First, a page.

American leaders are furious with Pakistan's military in the wake of Osama bin Laden's killing. But twisting arms will only backfire.
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"Overthe years, I've repeatedly made clear that we would take action within Pakistanif we knew where bin Laden was. That is what we've done. But it's important tonote that our counterterrorism cooperation with Pakistan helped lead us to binLaden and the compound where he was hiding. Indeed, bin Laden had declared waragainst Pakistanas well, and ordered attacks against the Pakistani people."
Withthose words, PresidentBarack Obama acknowledged Pakistan'srole in the killing of Osama bin Laden in Abbottabad, a military cantonment, ina house that lay half a mile or so from the Pakistan MilitaryAcademy. It isunclear why, if Pakistani intelligence had the leads, it would not or could notfollow up itself and do the job.
Ata time when United States-Pakistan relations are going south in a hurry overaid, Afghanistan, and U.S. intelligence operations inside Pakistan, bin Laden'sdeath leaves more questions on the table than answers. How could four U.S.helicopters operate some 120 miles inside Pakistani territory and three of themexit without being detected? Were they allowed to do so? And by whom? Or was itPakistan's inability tointercept them that allowed the U.S.raid to proceed without a hitch? Clearly the civilian government was firstinformed when President Obama spoke with President Asif Ali Zardari after theoperation was over. If Zardari's military was in the know, and he was not, thisspeaks volumes about the internal distrust within Pakistan's establishment. So far,it appears the United States kept the Pakistan military in the dark. What maybe more troubling for the U.S.side is the likelihood that elements of the Pakistani establishment were awareof bin Laden's presence in Abbottabad and kept it hidden. However remote apossibility this may seem, this question will be asked in Washington D.C.in the weeks to come.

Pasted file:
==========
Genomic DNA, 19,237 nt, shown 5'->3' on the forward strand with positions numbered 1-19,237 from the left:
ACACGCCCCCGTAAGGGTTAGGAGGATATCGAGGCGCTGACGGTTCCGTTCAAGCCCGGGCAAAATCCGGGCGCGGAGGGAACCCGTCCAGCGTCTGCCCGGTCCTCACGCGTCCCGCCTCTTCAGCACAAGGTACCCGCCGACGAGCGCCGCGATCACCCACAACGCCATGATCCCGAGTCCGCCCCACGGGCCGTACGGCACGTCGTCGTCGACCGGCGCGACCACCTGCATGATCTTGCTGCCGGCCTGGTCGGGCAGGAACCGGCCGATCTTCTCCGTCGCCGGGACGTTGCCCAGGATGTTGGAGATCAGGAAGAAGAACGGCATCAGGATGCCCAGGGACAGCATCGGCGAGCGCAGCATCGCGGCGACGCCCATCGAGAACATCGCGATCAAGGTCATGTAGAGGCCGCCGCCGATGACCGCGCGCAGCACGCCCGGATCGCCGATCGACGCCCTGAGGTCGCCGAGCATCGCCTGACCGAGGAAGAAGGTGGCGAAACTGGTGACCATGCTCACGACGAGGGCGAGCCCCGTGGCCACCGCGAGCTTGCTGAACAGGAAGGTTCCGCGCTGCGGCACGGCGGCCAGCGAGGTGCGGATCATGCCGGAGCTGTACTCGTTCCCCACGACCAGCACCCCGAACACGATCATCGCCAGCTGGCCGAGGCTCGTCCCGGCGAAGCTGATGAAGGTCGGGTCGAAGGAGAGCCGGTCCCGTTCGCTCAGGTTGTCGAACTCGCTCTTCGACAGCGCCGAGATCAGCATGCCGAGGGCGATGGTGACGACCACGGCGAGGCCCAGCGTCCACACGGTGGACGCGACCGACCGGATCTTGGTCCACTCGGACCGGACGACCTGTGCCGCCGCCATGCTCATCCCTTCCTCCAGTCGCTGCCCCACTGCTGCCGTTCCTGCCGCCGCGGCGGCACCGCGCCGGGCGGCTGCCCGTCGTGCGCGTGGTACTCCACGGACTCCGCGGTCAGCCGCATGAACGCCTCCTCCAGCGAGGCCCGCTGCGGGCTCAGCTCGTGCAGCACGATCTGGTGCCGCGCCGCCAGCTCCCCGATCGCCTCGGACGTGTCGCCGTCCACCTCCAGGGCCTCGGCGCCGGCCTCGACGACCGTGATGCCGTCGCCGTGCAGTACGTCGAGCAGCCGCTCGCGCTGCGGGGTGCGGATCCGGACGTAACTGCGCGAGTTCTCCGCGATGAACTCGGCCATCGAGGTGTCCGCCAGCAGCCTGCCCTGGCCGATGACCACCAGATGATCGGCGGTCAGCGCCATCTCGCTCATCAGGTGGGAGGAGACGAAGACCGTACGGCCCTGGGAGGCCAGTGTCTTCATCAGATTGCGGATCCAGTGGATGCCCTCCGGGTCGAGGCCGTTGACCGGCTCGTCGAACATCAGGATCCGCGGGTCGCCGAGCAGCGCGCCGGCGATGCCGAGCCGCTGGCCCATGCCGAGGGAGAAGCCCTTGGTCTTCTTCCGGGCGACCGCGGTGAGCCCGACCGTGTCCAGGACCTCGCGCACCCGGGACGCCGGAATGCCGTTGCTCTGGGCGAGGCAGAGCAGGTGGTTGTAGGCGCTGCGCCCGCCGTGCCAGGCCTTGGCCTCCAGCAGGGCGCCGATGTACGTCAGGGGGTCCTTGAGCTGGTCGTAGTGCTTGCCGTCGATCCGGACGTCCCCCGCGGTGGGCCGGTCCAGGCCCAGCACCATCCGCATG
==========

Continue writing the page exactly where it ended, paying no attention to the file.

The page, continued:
Americanboots on the ground are much more serious in terms of invasion of Pakistan'sterritory and disregard for its sovereignty than the remote drone attacks thathave so angered Pakistani officials and politicians lately. The Pakistanimilitary's official reaction to the death of bin Laden will be telling. If thisoperation was carried out in close cooperation with the United States,then the trajectory of this declining relationship may be reversed. If not,then the velocity of the decline will increase at a time when the mood in Washingtonseems to be shifting to black toward Pakistan, on the Hill and also inparts of the Obama administration.